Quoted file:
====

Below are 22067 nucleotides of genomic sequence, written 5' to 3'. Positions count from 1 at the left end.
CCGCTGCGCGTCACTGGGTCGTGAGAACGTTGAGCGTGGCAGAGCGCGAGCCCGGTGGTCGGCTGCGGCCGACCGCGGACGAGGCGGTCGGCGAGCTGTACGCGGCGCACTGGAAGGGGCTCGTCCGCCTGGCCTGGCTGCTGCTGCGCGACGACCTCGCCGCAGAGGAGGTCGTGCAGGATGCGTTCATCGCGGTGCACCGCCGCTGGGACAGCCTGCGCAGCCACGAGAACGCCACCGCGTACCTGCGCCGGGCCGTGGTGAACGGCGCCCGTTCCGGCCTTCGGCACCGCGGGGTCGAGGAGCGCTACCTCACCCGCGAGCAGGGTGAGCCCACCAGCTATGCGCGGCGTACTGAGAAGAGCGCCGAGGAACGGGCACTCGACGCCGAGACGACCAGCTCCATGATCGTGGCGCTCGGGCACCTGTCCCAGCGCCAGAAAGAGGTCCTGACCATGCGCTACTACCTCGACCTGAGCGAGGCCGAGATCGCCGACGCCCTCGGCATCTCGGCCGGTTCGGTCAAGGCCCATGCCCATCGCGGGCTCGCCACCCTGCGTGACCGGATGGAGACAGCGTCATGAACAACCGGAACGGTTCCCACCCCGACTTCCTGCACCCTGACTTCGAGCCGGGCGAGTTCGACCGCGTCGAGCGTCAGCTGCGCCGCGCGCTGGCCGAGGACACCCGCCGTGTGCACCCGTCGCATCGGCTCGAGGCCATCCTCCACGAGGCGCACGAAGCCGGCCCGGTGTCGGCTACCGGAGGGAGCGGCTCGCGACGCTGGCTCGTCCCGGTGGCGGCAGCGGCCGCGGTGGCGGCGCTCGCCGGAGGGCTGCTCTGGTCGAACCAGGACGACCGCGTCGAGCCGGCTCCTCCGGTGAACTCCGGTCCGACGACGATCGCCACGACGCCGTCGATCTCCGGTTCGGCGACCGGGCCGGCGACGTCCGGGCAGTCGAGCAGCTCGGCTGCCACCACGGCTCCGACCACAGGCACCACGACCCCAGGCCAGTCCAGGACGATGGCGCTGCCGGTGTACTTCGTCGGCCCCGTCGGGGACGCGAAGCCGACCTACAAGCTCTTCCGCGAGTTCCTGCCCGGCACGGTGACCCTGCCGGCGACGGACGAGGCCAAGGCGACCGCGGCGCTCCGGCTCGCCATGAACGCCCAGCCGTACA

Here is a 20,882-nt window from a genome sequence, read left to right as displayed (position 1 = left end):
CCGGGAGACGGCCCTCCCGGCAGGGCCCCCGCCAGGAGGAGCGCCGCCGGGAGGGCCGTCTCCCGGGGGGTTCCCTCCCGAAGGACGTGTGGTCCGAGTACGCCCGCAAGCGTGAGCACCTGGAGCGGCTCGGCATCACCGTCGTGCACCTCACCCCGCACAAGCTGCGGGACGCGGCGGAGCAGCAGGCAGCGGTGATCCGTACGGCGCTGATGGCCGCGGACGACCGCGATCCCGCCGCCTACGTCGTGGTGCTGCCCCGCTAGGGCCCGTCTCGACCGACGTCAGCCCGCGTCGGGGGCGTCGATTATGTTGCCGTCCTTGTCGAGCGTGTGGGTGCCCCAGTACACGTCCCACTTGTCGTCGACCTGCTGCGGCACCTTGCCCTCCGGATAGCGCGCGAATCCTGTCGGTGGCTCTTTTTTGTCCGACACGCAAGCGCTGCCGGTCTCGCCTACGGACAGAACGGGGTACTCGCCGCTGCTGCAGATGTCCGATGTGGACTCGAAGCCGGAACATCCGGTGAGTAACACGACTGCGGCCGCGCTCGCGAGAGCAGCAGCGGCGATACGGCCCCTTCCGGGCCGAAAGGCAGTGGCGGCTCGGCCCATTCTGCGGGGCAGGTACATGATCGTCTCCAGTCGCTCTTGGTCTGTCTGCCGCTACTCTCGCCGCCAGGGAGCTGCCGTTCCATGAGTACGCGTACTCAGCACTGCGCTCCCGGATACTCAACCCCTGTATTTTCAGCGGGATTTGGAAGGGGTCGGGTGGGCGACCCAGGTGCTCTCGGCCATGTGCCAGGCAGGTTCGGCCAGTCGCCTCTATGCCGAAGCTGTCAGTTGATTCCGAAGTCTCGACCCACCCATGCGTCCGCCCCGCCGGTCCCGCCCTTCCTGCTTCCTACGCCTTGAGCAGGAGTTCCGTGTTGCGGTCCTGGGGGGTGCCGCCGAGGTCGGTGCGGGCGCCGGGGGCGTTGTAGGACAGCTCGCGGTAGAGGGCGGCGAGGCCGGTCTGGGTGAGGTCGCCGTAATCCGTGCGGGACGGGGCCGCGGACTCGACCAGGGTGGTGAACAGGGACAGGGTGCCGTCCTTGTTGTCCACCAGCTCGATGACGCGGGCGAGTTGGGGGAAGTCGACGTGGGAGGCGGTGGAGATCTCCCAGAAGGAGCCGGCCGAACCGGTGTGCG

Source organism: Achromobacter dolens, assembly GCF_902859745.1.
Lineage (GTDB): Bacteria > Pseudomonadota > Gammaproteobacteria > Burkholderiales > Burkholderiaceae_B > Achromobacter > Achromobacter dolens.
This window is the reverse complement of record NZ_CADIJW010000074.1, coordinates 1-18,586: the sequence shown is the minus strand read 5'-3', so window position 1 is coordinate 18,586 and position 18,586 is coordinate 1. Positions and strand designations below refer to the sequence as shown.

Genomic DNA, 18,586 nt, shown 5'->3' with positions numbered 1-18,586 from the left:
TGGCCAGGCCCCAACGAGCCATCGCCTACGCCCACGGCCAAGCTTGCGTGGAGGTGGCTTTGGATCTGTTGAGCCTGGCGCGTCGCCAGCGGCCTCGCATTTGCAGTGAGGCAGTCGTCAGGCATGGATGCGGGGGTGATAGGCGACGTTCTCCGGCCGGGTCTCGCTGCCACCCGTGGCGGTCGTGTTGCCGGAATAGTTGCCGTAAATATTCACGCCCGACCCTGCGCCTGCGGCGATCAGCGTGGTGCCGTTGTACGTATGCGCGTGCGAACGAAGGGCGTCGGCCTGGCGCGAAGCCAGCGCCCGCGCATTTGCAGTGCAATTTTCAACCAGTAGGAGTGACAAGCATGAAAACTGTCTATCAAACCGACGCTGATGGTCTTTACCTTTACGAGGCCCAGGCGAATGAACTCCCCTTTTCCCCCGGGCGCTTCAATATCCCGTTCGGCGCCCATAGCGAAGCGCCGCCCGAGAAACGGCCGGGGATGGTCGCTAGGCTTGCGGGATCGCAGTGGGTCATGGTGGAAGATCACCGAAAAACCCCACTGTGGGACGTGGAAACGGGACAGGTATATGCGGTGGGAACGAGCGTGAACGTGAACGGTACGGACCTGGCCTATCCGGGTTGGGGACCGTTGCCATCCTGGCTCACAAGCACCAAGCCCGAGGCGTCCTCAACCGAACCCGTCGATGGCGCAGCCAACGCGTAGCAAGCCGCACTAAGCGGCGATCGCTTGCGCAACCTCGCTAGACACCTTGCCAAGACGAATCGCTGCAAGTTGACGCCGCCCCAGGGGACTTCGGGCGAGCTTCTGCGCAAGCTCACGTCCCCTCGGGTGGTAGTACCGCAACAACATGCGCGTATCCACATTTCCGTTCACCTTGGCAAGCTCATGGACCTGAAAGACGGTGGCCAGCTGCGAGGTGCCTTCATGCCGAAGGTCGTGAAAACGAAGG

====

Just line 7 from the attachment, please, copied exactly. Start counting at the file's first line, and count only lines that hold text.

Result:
This window is the reverse complement of record NZ_CADIJW010000074.1, coordinates 1-18,586: the sequence shown is the minus strand read 5'-3', so window position 1 is coordinate 18,586 and position 18,586 is coordinate 1. Positions and strand designations below refer to the sequence as shown.